#4

The Man from Cairo (Lippert, 1953) Dir. Ray Enright. A fortune in Nazi gold is hidden in the hills outside Algiers. Dubbed from Italian. With George Raft and several Italians.

Danger Zone (Lippert, 1951) Dir. William Berke. Hugh Beaumont is private eye Dennis O’Brien, hired to take on a couple of cases in two episodes of an unsuccessful TV series. With Tom Neal and Pamela Blake.

#5

Loan Shark (Lippert, 1952) Dir. Seymour Friedman. George Raft goes undercover to break up an extortion ring. With Dorothy Hart and John Hoyt.

Roaring City (Lippert, 1951) Dir. William Berke. Hugh Beaumont is back in two more episodes of Danger Zone. This time, helping him are Stanley Price and Anthony Warde.

#6

I’ll Get You (Escape Route) (Lippert, 1952) Dir. Seymour Friedman & Peter Graham Scott. An American agent (George Raft) goes to England to discover why scientists are being kidnapped and sent behind the Iron Curtain. With Sally Gray and Reginald Tate.

Pier 23 (Lippert, 1951) Dir. William Berke. Hugh Beaumont is back in two more episodes of Danger Zone. With Mike Mazurki, Ann Savage and David Bruce.

#7

F.B.I. Girl (Lippert, 1951) Dir. William Berke. A politician tries to cover up his shady past. The good cast includes Cesar Romero, George Brent, Audrey Totter, Joi Lansing, and the comedy team of Tommy Noonan and Peter Marshall!

Shoot to Kill (Screen Arts, 1947) Dir. William Berke. A crooked D.A. is framing people, and a beautiful woman goes undercover in his office to try and prove it. Luana Walters, Russell Wade, Nestor Paiva.

We’ll let you know more info, including release dates and prices, as soon’s we get the info.

I don't know much about Hammer Noir but taking a glimpse of some of the Lost Noirs makes me anticipat with glee with that collection. As usual with PD land we won't know the quality of the films just yet but hopefully they will be at the high end of the VCI cannon.

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« Reply #50 on: February 25, 2006, 12:08:08 PM »

Check out the Fox Film Noir "House of Bamboo" saw it last night, sort of a cross between Noir & "North By Northwest" by the great San Fuller. I was impressed with his attention to detail, it has great shots of 1954 Japan, a great train robbery sequence, just a very well done film. Robert Ryan plays black market gang leader Sandy Dawson, also with Robert Stack. Don't want to give anything away. In Cinemascope

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« Reply #51 on: February 25, 2006, 02:20:41 PM »

Fox's transfer of the cinemascope print is excellent + their 4 channel surround, I definatly recomend it as well Joe.

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« Reply #52 on: February 25, 2006, 11:05:35 PM »

Check out the Fox Film Noir "House of Bamboo" saw it last night, sort of a cross between Noir & "North By Northwest" by the great San Fuller. I was impressed with his attention to detail, it has great shots of 1954 Japan, a great train robbery sequence, just a very well done film. Robert Ryan plays black market gang leader Sandy Dawson, also with Robert Stack. Don't want to give anything away. In Cinemascope
Great cool guy flick, Sam Fuller rocks, but not really a noir, it was in  COLOR!

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« Reply #53 on: February 26, 2006, 06:50:48 AM »

The definition of noir changes with who you talk to. I think a few color films could be seen as noirs.  Which does remind me, here's my latest bit of noir memrobilia I have purchased. A Blonde Ice lobby card.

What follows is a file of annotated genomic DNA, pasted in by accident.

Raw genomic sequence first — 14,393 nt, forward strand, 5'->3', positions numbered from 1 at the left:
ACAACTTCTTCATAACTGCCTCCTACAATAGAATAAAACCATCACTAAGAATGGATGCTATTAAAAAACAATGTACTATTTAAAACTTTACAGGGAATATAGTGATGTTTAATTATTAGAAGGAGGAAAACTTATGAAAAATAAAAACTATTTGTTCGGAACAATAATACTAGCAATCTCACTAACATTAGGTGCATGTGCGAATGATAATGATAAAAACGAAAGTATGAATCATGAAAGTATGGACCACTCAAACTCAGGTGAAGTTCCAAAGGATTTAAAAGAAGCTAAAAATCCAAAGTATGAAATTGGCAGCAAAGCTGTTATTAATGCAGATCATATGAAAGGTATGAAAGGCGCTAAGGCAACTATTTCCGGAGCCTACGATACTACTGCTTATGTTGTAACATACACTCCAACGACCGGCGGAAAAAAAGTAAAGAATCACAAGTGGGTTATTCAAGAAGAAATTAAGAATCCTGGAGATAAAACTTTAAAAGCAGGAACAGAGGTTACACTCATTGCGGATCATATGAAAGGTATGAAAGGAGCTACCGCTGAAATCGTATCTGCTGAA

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« Reply #54 on: February 26, 2006, 06:59:57 AM »

cool!

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« Reply #55 on: February 26, 2006, 06:25:33 PM »

Well, watched the Neo Noir 1975's  "Farewell, My Lovely" , being a Chandler fan, this one followed the book very closely and I was impressed. Robert Mitchum, Charlotte Rampling, John Ireland, Harry Dean Stanton, and Sly Stallone in a bit part. Moose Malloy was played by Jack O'Halloran very well, though I prefer Mike Mazurki take on Malloy from 1944's  "Murder My Sweet". Had the sleezy aspects of the novel down well.  The version I watched was on VHS, but it seems that Canada has a DVD out, don't know the quality though.

A good film to add to the collection.

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« Reply #56 on: February 27, 2006, 05:41:41 AM »

I believe the DVD is out in the UK also, I'll have to go and check on that. I too prefer the 1944 version with Powell, the Warner DVD release of it is superb.

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« Reply #57 on: March 02, 2006, 06:07:35 PM »

Well, watched the Neo Noir 1975's  "Farewell, My Lovely" , being a Chandler fan, this one followed the book very closely and I was impressed. Robert Mitchum, Charlotte Rampling, John Ireland, Harry Dean Stanton, and Sly Stallone in a bit part. Moose Malloy was played by Jack O'Halloran very well, though I prefer Mike Mazurki take on Malloy from 1944's  "Murder My Sweet". Had the sleezy aspects of the novel down well.  The version I watched was on VHS, but it seems that Canada has a DVD out, don't know the quality though.

A good film to add to the collection.
O'Halloran was a notorious bar bully out here in Los Angeles, big and strong, but couldn't fight a lick and as a result lost some.  I think he tried to hit a guy with his car once.

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« Reply #58 on: March 07, 2006, 07:56:10 AM »

My lastest film noir lobby card purchase


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« Reply #59 on: March 08, 2006, 04:52:05 PM »

Nice card, watched "Out of The Past" the other night a great filck, Jane Greer, Rrrrooough!, lol. Enjoyed it.